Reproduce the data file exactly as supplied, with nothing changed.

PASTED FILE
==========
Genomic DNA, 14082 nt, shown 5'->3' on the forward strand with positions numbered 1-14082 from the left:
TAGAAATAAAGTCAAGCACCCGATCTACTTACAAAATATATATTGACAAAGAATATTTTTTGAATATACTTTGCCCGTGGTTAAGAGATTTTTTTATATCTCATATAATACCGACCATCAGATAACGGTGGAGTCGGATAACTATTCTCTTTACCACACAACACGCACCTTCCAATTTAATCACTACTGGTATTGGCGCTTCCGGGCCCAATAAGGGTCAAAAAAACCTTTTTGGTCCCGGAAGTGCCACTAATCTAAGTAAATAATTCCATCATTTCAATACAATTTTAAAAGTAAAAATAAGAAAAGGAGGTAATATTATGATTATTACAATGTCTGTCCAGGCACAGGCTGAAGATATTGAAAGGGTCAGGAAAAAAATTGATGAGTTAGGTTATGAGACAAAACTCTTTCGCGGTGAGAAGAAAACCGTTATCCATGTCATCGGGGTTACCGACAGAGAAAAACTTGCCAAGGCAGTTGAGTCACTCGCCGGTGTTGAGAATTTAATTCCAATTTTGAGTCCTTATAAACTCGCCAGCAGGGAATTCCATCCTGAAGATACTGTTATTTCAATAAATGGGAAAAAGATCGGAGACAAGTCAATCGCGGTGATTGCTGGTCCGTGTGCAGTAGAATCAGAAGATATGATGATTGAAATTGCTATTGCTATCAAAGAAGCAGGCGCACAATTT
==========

Genomic DNA, 14082 nt, shown 5'->3' on the forward strand with positions numbered 1-14082 from the left:
TAGAAATAAAGTCAAGCACCCGATCTACTTACAAAATATATATTGACAAAGAATATTTTTTGAATATACTTTGCCCGTGGTTAAGAGATTTTTTTATATCTCATATAATACCGACCATCAGATAACGGTGGAGTCGGATAACTATTCTCTTTACCACACAACACGCACCTTCCAATTTAATCACTACTGGTATTGGCGCTTCCGGGCCCAATAAGGGTCAAAAAAACCTTTTTGGTCCCGGAAGTGCCACTAATCTAAGTAAATAATTCCATCATTTCAATACAATTTTAAAAGTAAAAATAAGAAAAGGAGGTAATATTATGATTATTACAATGTCTGTCCAGGCACAGGCTGAAGATATTGAAAGGGTCAGGAAAAAAATTGATGAGTTAGGTTATGAGACAAAACTCTTTCGCGGTGAGAAGAAAACCGTTATCCATGTCATCGGGGTTACCGACAGAGAAAAACTTGCCAAGGCAGTTGAGTCACTCGCCGGTGTTGAGAATTTAATTCCAATTTTGAGTCCTTATAAACTCGCCAGCAGGGAATTCCATCCTGAAGATACTGTTATTTCAATAAATGGGAAAAAGATCGGAGACAAGTCAATCGCGGTGATTGCTGGTCCGTGTGCAGTAGAATCAGAAGATATGATGATTGAAATTGCTATTGCTATCAAAGAAGCAGGCGCACAATTT